Fig.1. Manny, Easson. Panel from “In the Human Rocket.” The Funny Comics with Dizzy Don, No. 17, April 1945, Canadian Whites Comic Book Collection, RULA Archives and Special Collections, Ryerson University, Toronto, Canada, p.13. http://data2.collectionscanada.gc.ca/e/e447/ e011166608.pdf

left (Figure 1) taken from Manny Easson comic “In the Human Rocket” in the series The Funny Comics with Dizzy Don (13), right away one can see that “Tokyo Joe” has a picture of a sun symbolizing the Japanese flag and a dragon on his table cloth, both details placed in the background automatically let readers know that he is from Japan and not like the other character. On the same page in the 4th panel Easson zooms into Tokyo Joe with only the sun beams from the image behind him
showing, nothing more, as if to infer the only attribute and supporting information to him is his ethnicity, leaving readers with only two things, he is the villain in this comic and he is Japanese. What aids this theory that background, and settings are purposely placed and drawn in images in order to support the negative portrayal and alienation of Japanese people in this time period, is that it is an on-going trend, the portrayal in this comic is not an isolated incident, it happened throughout many forms of media. Below on the left there is a propaganda poster found on “Canadian Propaganda Posters” Mystery in History, published online in 2014 this website had posters from Canada during the second World War. Automatically when comparing the comic to this poster (Figure 2)

Fig.2. “This Is the Enemy”, “Canadian Propaganda Posters.” Mystery in History, June 2014, collected at https://mysteryinhistory.wordpress.com/2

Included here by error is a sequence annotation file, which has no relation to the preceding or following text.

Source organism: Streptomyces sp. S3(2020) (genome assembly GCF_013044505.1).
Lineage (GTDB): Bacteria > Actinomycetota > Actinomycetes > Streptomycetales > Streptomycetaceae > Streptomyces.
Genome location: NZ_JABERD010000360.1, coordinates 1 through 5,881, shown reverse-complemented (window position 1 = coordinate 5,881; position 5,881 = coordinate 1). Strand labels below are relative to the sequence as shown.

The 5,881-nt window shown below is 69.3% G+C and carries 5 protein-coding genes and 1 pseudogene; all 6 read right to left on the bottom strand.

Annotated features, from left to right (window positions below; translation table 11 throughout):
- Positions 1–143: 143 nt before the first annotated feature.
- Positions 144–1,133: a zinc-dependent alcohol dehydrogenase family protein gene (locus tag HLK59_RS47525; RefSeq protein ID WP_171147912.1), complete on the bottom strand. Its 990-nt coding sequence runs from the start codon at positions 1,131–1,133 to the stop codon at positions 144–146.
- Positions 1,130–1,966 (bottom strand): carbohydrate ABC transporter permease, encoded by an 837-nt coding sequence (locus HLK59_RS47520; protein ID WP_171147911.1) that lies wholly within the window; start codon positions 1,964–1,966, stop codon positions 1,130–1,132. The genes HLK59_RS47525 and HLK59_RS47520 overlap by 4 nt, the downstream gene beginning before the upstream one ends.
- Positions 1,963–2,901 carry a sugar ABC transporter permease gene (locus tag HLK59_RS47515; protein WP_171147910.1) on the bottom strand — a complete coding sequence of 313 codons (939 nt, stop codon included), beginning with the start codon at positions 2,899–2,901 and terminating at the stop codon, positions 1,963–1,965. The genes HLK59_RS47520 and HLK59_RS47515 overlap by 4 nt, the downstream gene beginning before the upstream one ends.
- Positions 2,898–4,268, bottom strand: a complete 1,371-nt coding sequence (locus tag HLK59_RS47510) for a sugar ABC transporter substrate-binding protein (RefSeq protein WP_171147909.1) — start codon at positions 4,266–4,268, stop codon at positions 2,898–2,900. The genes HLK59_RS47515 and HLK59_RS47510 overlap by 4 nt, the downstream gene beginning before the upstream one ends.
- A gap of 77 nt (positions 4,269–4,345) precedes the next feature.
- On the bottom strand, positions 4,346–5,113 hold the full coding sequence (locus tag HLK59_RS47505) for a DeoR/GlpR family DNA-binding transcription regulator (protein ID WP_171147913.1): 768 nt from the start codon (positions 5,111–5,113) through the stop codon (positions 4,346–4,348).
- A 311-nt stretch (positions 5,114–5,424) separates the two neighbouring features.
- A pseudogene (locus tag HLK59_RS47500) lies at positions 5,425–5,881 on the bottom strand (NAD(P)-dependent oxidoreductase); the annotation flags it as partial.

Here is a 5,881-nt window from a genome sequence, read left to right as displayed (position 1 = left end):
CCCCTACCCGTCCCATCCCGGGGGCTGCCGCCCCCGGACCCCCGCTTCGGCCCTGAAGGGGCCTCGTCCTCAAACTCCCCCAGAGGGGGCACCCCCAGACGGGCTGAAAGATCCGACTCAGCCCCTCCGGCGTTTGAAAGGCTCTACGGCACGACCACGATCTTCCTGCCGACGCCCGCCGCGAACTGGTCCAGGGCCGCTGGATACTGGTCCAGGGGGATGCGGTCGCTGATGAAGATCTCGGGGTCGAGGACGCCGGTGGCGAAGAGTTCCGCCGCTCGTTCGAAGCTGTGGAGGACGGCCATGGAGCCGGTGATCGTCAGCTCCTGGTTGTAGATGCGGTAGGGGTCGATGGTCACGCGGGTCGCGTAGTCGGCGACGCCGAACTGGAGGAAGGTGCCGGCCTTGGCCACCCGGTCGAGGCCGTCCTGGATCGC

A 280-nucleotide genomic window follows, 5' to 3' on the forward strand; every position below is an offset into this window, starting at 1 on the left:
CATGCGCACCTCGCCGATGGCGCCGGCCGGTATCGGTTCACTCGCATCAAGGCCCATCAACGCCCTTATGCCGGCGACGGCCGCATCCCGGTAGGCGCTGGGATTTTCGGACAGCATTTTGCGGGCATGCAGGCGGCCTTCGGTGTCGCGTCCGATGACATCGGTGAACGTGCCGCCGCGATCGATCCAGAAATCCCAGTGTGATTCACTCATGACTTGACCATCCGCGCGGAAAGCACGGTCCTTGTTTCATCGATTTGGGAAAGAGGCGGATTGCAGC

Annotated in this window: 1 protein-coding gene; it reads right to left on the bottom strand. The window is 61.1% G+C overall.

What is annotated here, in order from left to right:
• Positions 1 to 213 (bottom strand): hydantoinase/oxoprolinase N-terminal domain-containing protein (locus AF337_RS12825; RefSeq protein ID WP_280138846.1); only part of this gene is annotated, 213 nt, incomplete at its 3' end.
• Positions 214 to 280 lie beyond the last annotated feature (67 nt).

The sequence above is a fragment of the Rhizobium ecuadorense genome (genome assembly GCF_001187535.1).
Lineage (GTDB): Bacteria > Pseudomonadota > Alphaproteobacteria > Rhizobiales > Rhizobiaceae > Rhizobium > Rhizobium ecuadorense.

014/06/10/canadian-propaganda-posters/
Fig.3. Manny, Easson. Panel from “In the Human Rocket.” The Funny Comics with Dizzy Don, No. 17, April 1945, Canadian Whites Comic Book Collection, RULA Archives and Special Collections, Ryerson University, Toronto, Canada, p.35. http://data2.collectionscanada.gc.ca/e/e44
7/e011166608.pdf

it is glaring to note that they were created by different artists yet they both have the same things in common, the sun rays signifying that this person is of Japanese descent and a negative portrayal of the character/person of Japanese descent. This was clearly not a coincidence but rather a tool to ensure Canadians feared Japanese people. This fear turned into a hatred because during the Second World War since Japanese people were considered the enemy “22,000 Japanese Canadians were uprooted from their homes, separated from their families, and sent away to camps” (Government Apologizes, 1988). Sadly, these people were being punished for simply being of Japanese descent although they were Canadian citizens, and many were even born and raised in Canada that was still not enough. When comparing this to Manny Easson’s illustrations, attention can quickly be brought to the only other image drawn of Tokyo Joe (Figure 3). In this image Tokyo Joe is behind bars (35). He could have been placed in any setting, perhaps at the police station or an interrogation room but instead he is last seen in jail. His imprisonment is a direct correlation to Japanese Canadians being sent to camps because that was a form of their own torture and jail. This is relevant because the jail setting showed a negative portrayal of the only Japanese character within the comic. By having the last image of Tokyo Joe being behind bars it is also arguably a comforting image as he is seen as less of a threat, providing a sense of closure to the previously established impressionable minds, since the enemy is depicted to be “contained”. This ultimately proves through background and setting, Japanese people were being targeted in many forms of media, this comic included, due to the tension between Canada and Japan during World War II.